For many associations, education is more than just a source of revenue and a key member benefit. It is a cornerstone for the organization’s existence. Despite the importance of education, associations still struggle with how to measure the success of professional development programs. According to Tagoras, 87% of associations offer e-learning, but less than 30% use data to make decisions about their educational programs.
The problem is two-fold for associations.
First, there’s the question of what associations should be measuring to gauge the impact programs have on students.
Second, associations have to figure how to measure impact.

What to Measure in Learning Analytics

Recently, Debbie King, Association Analytics® CEO, presented a session about learning analytics at the American Society of Association Executives (ASAE) Spark Conference, an online conference about the art and science of adult learning. What is learning analytics and how can it help your association?
George Siemens, a noted expert on the topic, wrote that “learning analytics is the measurement, collection, analysis and reporting of data about learners and their contexts, for purposes of understanding and optimizing learning and the environments in which it occurs.”
This is distinct from business analytics for educational programming, which focuses on operational or financial performance.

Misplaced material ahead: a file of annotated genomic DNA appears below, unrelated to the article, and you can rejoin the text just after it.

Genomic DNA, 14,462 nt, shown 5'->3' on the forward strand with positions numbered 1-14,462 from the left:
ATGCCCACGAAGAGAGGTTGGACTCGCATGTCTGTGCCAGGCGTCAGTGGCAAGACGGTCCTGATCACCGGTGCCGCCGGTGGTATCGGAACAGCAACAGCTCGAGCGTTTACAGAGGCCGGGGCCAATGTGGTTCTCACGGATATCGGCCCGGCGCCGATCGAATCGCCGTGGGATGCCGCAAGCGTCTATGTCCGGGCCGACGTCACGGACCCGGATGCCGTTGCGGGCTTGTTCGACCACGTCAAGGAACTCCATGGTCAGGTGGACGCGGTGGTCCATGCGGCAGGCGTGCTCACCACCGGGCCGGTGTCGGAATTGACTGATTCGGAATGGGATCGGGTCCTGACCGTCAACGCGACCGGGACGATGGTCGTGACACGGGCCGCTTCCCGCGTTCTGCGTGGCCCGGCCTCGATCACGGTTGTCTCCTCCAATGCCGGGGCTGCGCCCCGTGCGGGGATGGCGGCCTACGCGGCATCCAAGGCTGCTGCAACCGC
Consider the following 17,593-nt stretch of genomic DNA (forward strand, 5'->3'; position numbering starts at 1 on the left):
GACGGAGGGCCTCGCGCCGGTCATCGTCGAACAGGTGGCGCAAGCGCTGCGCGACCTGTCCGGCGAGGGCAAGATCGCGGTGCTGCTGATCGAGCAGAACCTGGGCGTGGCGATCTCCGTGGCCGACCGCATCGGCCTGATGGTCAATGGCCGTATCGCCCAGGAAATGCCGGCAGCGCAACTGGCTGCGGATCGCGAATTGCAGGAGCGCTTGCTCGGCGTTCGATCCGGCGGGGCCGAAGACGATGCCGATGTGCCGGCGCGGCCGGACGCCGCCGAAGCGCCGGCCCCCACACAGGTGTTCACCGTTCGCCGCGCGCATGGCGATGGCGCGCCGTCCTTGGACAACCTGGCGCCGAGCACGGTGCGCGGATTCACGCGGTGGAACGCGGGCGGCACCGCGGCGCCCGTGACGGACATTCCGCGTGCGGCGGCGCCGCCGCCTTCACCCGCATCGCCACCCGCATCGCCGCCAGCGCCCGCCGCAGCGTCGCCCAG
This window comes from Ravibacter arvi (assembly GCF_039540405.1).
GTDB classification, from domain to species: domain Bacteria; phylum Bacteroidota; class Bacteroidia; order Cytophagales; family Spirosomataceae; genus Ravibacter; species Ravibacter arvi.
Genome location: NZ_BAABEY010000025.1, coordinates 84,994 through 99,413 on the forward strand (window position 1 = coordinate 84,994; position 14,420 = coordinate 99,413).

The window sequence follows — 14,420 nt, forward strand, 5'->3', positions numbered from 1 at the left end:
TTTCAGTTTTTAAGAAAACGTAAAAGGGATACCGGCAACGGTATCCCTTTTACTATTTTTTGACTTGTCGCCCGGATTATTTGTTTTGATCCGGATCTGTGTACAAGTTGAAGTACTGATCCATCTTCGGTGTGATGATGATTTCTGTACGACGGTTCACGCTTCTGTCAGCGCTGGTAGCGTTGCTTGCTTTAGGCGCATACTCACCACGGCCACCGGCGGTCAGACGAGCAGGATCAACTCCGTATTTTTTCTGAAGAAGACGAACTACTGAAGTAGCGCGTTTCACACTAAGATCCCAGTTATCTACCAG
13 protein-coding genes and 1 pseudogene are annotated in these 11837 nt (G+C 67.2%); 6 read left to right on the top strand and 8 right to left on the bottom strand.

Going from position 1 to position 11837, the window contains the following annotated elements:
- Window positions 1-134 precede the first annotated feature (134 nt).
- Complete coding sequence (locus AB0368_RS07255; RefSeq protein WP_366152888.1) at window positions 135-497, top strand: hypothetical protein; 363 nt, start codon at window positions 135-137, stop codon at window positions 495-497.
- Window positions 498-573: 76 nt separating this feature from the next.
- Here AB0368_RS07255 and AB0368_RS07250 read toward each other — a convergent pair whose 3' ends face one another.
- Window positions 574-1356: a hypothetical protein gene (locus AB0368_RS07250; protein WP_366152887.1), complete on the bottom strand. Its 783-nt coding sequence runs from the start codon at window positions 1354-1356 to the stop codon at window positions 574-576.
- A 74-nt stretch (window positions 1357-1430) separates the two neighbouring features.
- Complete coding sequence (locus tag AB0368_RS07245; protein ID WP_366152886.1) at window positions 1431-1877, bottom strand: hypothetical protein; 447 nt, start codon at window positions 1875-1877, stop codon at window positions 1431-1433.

Most associations have access to business analytics for their educational programming. They can find revenue, expenses, demographics of registrants, or number of registrants for any given program. This is important information, but doesn’t necessarily provide insight into how to better engage students or how to improve student success.
To better understand the distinction between learning analytics and business analytics, it’s helpful to look at the difference between common key performance indicators in both areas.
Learning Analytics KPIs
See the difference? Learning analytics is focused on the student and their success. Business analytics for professional development is focused on the program and its success. The two are closely related, but separate and its worth considering both to ensure program success.

How to Measure Learning Analytics

One major obstacle to engaging in learning analytics is determining how you will measure professional development programs.
Where is the data needed to understand impact? How do you combine data from multiple, disparate data sources to easily analyze information in a single location?
After you define what you want to measure, you need figure out where to get the information. Relevant data sources may inclue your Learning Management System (LMS), Association Management System (AMS), Event Management System (EMS), and even yoru web analytics program.
The data can then be integrated with a data warehouse where it can be combined and prepared for consumption by business users. You can visualize and interact with the data using a business intelligence tool, like Power BI or Tableau. To learn more about data warehousing, see our post on data warehousing.